Coach Roy Hodgson is looking to engage the assistance of a psychologist ahead of the World Cup finals in an effort to end the country's abysmal displays in penalty shoot-outs at major competitions.
In the past 24 years, they have bowed out of six events - the World Cups of 1990, 1998 and 2006 and the European Championships in 1996, 2004 and 2012 - and Hodgson is determined to avoid a repeat performance at Brazil 2014.
Robinson, who won the last of his 41 caps against Russia seven years ago, was in goal for the 2006 shoot-out defeat by Portugal and insists the experience gained could be helpful to the keepers in this year's travelling squad.
And the 34-year-old is refusing to give up hope of being on that plane to Rio, with only Manchester City's Joe Hart looking guaranteed a ticket.
Celtic's Fraser Forster, Ben Foster of West Brom and Norwich keeper John Ruddy appear to be battling out for the other two spots but Robinson is hopeful he can muscle his way into Hodgson's thoughts before he names his final squad on June 2.
Speaking to Sky Sports News, Robinson, who spent nine months out of the game last year after developing a blood clot on the lung, said: "After everything I've been through, I'm just enjoying my football again.
"I'm loving playing. I've missed out on so much that if the opportunity arose or the manager needed me in a certain situation, then I wouldn't turn it down... yeah, I would go back.
"I'm not sitting here saying I'm ready to play for England again and put myself up for selection, but I'm not going to turn any given situation down at the moment because I feel I'm playing really well."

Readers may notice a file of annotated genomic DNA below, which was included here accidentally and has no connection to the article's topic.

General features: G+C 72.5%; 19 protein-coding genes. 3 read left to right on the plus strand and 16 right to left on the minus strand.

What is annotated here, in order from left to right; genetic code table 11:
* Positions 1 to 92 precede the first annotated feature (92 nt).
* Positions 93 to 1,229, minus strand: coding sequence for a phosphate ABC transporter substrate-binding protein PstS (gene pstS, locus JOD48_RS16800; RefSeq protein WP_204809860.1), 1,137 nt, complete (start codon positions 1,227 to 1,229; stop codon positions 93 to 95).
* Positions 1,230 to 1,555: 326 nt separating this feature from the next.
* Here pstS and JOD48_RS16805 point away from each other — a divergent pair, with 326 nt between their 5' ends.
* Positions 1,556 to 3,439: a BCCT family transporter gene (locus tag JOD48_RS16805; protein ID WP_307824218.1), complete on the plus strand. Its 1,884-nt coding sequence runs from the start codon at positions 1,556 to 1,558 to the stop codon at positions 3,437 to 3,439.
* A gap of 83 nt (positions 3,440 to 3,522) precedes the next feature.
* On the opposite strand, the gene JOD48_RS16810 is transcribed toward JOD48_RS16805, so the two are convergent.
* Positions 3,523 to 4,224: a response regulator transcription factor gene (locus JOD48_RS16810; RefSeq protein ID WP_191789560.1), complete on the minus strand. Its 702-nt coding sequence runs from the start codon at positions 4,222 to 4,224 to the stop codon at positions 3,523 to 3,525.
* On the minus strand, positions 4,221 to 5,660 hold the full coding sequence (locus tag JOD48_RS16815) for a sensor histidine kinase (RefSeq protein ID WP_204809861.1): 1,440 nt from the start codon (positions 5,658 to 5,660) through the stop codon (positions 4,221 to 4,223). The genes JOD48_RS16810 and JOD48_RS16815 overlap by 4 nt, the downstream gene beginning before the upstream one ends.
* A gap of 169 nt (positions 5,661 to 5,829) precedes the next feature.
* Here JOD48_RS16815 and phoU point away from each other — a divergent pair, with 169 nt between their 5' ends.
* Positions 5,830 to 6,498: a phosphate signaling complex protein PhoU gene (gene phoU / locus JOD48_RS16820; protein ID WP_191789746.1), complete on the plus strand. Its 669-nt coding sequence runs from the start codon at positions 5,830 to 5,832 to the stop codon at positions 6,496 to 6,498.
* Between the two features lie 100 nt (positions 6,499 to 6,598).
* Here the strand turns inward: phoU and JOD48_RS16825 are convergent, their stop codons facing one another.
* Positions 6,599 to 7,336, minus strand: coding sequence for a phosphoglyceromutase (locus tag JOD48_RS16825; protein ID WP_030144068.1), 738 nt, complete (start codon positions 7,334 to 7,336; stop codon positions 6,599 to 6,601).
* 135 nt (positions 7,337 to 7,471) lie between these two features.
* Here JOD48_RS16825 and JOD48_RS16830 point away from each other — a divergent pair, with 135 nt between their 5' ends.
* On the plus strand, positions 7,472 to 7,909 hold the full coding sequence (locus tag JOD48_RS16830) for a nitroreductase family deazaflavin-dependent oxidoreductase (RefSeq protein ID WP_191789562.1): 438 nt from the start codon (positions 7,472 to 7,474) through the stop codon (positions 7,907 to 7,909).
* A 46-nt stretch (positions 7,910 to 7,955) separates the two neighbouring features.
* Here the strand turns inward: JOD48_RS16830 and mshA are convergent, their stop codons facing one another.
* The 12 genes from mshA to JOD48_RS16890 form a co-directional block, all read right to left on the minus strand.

And Robinson is convinced no amount of training and preparation can replicate the environment players find themselves in during penalty shoot-outs.
"No matter how much you practice them, you cannot recreate that situation, cannot recreate the pressure and cannot recreate the atmosphere," he said.
"Some of the lads who took penalties in training with England were the lads who missed them on the night (2006), but as a goalkeeper it's completely different.
"It's quite ironic as going into that penalty shoot-out, I was so so confident that I was going to save some of them. I had done a lot of work with our goalkeeping coach Ray Clemence.
"I had done all my research, had watched videos of the Portuguese penalty takers and had so much information on them. I knew each player and their favourite sides.
"But things change on the night as their players did different things... because of the pressure."